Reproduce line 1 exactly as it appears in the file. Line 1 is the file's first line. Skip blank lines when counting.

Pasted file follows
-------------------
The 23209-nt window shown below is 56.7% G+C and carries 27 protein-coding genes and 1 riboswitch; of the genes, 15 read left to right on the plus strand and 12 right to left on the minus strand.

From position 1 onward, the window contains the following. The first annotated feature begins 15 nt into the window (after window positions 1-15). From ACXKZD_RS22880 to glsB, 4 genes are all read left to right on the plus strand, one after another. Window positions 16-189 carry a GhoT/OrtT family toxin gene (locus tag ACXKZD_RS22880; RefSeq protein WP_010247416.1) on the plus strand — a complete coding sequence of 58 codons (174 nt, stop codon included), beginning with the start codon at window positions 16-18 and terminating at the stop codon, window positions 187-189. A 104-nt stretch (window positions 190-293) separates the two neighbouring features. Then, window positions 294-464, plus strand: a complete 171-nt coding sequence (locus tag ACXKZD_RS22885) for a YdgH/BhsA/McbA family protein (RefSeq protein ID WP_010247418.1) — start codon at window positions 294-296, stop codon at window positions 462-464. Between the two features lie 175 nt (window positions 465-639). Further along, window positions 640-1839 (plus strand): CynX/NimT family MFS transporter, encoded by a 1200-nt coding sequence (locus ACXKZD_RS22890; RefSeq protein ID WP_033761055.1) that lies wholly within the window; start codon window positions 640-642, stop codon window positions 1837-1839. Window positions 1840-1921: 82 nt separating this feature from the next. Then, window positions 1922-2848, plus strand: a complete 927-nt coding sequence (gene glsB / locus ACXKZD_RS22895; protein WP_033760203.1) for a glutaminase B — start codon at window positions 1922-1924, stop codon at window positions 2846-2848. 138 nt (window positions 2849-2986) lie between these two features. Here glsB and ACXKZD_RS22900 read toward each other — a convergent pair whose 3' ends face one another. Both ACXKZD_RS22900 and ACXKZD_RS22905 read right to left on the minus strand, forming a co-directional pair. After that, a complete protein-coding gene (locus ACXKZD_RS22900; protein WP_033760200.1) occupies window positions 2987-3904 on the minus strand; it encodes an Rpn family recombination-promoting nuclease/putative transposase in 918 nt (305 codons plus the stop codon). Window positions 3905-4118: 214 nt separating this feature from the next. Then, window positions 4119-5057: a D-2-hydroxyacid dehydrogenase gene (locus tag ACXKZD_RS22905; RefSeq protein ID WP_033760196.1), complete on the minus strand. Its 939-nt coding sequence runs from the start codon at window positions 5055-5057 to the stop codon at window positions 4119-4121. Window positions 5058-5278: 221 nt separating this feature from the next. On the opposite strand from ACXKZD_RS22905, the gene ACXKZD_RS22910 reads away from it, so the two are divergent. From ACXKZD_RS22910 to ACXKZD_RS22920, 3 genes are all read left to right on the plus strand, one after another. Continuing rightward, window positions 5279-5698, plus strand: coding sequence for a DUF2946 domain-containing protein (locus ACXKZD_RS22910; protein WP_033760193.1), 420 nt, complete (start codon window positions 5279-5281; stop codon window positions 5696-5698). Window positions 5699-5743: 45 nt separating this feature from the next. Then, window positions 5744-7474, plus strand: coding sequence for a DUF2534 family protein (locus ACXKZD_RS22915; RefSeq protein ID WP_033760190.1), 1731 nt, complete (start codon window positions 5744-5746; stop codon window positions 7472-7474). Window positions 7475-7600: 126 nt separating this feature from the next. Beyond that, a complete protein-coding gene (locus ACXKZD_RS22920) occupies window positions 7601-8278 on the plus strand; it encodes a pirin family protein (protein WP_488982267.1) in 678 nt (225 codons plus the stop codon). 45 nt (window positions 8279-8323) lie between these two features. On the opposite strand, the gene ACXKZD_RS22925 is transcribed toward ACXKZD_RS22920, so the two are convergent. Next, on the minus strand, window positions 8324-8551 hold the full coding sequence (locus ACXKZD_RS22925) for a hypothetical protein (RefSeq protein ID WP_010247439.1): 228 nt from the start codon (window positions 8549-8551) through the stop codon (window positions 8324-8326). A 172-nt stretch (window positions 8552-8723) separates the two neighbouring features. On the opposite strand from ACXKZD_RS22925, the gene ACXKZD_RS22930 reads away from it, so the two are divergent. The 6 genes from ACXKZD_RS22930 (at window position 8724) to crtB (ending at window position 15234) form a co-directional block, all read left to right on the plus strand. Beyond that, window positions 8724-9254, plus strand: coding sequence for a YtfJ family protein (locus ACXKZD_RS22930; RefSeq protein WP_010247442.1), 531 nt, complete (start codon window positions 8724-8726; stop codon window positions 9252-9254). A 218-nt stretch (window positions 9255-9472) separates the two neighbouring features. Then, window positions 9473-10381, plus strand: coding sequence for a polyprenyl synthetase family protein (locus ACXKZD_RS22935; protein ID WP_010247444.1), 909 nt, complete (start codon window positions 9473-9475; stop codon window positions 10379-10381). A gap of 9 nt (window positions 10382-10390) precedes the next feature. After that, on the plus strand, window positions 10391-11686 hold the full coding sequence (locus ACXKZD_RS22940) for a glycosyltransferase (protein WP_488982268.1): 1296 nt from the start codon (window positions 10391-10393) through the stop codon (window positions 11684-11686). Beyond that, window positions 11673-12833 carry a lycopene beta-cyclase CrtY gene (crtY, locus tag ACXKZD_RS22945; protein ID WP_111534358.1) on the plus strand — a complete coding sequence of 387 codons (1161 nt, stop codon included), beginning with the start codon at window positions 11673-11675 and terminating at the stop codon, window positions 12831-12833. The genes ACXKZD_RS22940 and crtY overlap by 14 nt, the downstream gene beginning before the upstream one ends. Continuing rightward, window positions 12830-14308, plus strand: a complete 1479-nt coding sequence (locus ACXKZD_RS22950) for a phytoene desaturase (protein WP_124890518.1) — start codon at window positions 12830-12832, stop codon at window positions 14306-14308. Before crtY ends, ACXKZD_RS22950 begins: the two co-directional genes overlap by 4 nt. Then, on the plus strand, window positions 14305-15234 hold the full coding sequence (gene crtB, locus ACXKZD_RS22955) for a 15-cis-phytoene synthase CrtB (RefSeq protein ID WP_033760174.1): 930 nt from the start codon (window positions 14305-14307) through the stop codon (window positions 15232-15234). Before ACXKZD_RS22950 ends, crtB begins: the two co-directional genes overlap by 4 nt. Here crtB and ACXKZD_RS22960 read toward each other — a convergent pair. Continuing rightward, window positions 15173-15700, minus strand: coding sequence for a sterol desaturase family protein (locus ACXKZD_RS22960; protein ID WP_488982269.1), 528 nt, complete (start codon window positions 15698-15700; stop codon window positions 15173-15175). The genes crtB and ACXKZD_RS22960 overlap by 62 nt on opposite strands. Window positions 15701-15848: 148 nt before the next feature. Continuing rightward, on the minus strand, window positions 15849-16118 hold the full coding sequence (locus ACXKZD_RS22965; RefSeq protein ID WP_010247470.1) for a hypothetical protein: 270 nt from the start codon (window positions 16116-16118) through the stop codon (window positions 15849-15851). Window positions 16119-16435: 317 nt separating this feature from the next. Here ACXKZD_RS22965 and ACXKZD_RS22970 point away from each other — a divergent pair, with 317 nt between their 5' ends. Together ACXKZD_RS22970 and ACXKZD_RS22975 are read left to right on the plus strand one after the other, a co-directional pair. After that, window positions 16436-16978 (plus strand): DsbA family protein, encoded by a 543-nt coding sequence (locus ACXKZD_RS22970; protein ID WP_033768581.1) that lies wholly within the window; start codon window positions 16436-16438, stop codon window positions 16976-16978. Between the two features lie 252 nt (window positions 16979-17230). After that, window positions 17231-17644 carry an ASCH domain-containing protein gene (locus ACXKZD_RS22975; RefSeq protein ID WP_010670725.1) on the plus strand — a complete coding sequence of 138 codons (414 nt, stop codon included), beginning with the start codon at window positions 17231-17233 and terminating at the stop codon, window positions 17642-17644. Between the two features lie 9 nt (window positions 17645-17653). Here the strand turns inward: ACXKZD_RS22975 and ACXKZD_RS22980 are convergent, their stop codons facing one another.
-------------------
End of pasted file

The 23209-nt window shown below is 56.7% G+C and carries 27 protein-coding genes and 1 riboswitch; of the genes, 15 read left to right on the plus strand and 12 right to left on the minus strand.